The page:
Canadian company 4iiii have developed a new device for cyclists that was inspired by the heads-up displays found in jet fighters. The Sportiiiis attaches to virtually any pair of riding glasses and uses seven multi-colored LEDs and a speaker attached to a small boom to provide the rider with data.
This means the user doesn’t have to take their eyes off the road to glance at a bar-mounted computer, heart rate monitor or power meter. “The idea came to me when I was running, looked down at my watch and missed a curb,” Ian Andes, president of 4iiii, told BikeRadar.
The idea behind the system is to move the most crucial data to where runners or riders can see it without having to take their eyes off the road. In a fighter jet, the information is generally projected onto a screen. According to Andes, for cycling use “this technology doesn’t exist in a cost-effective manner”. “Nor is it practical to an athlete,” he added. “Since the unit is attached to the head, as opposed to a fighter pilot looking at a screen, it would cause motion sickness in many athletes.”
The small ANT+ enabled unit mounts to virtually any sunglasses
So instead of providing information about speed, distance travelled and calories burned, it was decided to provide the rider only with what Andes thinks they really need to know: “Are they in the ‘correct’ zone for what they’re trying to accomplish?” The LEDs guide the users to that zone, with red equalling bad, green equalling good and yellow or orange somewhere in between.
The speaker – which sits on the boom and has no ear buds to make it safer and race legal – provides further information, such as “watts: 215” or “6.15-minute mile”. And because the LEDs are just out of the primary visual plane, they shouldn’t distract the rider. “All data is displayed in your secondary vision,” said Andes. “You can still see the road in front of you, while seeing where you are in relation to your desired zone in your secondary vision.”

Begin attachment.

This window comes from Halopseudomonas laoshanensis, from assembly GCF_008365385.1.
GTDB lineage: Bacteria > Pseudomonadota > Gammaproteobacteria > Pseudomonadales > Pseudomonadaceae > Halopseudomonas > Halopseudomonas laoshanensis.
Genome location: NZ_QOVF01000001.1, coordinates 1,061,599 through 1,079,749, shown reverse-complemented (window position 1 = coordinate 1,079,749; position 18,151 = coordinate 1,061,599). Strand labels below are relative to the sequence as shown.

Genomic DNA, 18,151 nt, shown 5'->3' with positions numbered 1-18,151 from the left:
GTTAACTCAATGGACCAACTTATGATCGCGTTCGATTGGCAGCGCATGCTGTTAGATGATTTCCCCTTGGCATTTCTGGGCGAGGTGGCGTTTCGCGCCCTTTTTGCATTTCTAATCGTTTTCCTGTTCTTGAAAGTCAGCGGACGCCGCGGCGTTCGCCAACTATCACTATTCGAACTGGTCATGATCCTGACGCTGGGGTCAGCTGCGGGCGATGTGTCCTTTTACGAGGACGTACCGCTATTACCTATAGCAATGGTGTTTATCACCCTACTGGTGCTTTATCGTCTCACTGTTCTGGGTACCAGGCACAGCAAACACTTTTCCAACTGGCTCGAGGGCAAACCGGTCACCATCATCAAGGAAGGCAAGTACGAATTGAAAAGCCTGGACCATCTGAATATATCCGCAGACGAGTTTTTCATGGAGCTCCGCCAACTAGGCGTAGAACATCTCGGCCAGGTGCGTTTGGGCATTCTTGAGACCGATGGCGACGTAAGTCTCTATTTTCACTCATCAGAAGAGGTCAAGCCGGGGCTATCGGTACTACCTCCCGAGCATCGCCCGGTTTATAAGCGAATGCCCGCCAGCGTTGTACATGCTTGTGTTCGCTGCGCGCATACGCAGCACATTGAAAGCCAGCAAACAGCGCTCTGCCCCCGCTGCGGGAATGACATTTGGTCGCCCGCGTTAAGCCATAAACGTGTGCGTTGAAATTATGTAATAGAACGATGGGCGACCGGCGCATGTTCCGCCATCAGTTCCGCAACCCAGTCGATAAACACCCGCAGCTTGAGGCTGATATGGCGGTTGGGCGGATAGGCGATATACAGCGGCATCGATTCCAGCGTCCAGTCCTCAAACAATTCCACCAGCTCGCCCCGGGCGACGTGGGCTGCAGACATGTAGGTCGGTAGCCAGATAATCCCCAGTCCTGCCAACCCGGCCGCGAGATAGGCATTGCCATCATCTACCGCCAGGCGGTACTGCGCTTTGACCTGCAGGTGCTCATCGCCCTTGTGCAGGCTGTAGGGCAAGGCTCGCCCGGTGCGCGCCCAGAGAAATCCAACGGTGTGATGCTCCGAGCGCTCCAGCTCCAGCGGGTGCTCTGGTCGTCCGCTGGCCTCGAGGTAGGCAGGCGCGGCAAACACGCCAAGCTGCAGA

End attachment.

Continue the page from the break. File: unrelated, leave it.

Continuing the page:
World Cup downhill cyclists have secretly dabbled with similar technology for several years; a staff-controlled communication system tells them if they’re on pace with the leader’s time by way of helmet mounted LEDs within the racer’s visual frame.
From behind the lens
Andes decided to use ANT+ wireless technology on Sportiiiis rather than Bluetooth because it’s the de facto standard in the athletic industry. “There are more profiles, less power consumption and more modules in the field for us to launch on,” he said. “As well, ANT+ is, from our experience, easier to work with and doesn’t charge as much to get involved.”
The device will thus be compatible with any ANT+ enabled device, meaning it should easily connect with products from Garmin, Timex, Adidas, SRAM, Bontrager, Saris and Wahoo. “Anyone who has a broadcast module, we can read from it,” said Andes. The Sportiiiis will begin shipping next month starting at US$199 with final component pricing to be announced.